Paper in perspective
Another alternative to multi-layer barrier plastic packaging is paper and fibreboard. These options have become a popular choice for some food processors and retailers because the materials are commonly recycled, which increases their appeal amongst consumers. If companies are looking to make this switch, they should consider that these materials offer little or no gas and moisture barrier properties. This reduces their effectiveness in maintaining food quality and safety and reducing food waste.
It’s also important for companies to think about the brand experience of these alternatives. The barrier of paper and fibreboard is less effective in preventing leaking juices, ripped packaging, and the ability to contain strong aromas. All of these factors can be off-putting for consumers and negatively impact sales. As well as a drop in revenue, it can also quickly lead to higher levels of waste and mean paper and fibreboard food packaging can have a much larger carbon footprint than first anticipated.
High-performance packaging needs to protect both food security and help to properly present the food being sold. Consumers want food that’s safe and looks appetising to eat. To achieve this, paper and board packaging will often be treated with some form of protective coating or lining, which can seem like the ideal solution. It appears to enable companies to satisfy the demand for more recyclable materials, whilst addressing barrier challenges. If food processors and retailers go down this route, they must check what this means for recyclability. In many cases, the coating and lining will need to be separated from the paper or card for it to be recycled. This is not always possible or practical for consumers, risking disruption, and waste caused by non-compatible materials accidentally entering the recycling stream.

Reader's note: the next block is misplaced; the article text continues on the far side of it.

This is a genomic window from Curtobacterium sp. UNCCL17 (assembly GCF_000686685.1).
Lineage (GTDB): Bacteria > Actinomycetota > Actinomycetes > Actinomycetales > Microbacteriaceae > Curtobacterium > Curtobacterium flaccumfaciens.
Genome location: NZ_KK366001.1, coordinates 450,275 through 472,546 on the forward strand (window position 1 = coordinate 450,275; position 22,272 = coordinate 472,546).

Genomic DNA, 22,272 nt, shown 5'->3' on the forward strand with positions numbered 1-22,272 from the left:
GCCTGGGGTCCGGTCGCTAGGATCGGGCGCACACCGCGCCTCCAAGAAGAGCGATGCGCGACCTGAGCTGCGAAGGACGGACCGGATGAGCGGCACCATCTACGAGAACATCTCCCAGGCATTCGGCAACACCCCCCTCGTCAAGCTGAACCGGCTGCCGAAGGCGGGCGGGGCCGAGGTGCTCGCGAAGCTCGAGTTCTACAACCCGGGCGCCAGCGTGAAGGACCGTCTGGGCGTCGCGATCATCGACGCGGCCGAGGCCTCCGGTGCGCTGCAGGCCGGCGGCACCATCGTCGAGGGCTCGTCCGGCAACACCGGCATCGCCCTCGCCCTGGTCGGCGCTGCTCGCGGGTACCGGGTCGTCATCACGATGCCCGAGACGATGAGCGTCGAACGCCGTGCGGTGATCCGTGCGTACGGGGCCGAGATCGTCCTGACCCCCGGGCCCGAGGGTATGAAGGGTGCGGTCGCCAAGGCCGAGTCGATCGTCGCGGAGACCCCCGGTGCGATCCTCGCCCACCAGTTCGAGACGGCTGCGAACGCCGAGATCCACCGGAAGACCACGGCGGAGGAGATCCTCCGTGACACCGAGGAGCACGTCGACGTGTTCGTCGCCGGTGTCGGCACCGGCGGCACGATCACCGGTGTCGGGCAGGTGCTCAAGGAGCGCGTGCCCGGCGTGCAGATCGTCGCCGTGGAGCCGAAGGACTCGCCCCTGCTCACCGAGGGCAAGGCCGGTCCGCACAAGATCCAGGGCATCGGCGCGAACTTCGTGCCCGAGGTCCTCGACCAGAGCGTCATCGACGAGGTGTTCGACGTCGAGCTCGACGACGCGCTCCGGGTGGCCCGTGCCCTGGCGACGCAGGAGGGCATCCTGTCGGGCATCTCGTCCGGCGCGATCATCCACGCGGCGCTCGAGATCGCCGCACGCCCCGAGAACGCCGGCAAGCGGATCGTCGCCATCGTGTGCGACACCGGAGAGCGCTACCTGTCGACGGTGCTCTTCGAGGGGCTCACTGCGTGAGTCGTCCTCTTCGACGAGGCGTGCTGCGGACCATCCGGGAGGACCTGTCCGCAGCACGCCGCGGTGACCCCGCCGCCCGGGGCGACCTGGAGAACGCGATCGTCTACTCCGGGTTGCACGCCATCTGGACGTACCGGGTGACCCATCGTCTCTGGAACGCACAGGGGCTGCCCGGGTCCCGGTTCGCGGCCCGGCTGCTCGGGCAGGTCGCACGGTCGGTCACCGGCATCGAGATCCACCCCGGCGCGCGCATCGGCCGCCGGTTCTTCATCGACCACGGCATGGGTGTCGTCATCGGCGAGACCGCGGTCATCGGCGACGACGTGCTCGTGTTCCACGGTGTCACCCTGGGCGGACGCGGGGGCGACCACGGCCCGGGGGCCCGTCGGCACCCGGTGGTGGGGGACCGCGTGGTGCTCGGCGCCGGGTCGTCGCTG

Furthermore, companies should also consider how treated paper and card are perceived by consumers. If people make food purchases believing the packaging to be recyclable, when in fact it is not, this can affect trust in a brand. Shoppers are understandably skeptical of being mis-sold to and will quickly alter their purchasing behaviour.
Taking a circular view
Countries around the world are constantly moving more towards circular economies, where resources are maximised, and waste is minimised. Effectively achieving this requires a lifecycle view of processes and supply chains to properly determine how carbon footprints can be reduced. The same holistic view needs to be taken towards food packaging when considering alternatives and should focus on performance that protects food security and extends shelf-life. This will genuinely help to enhance sustainability.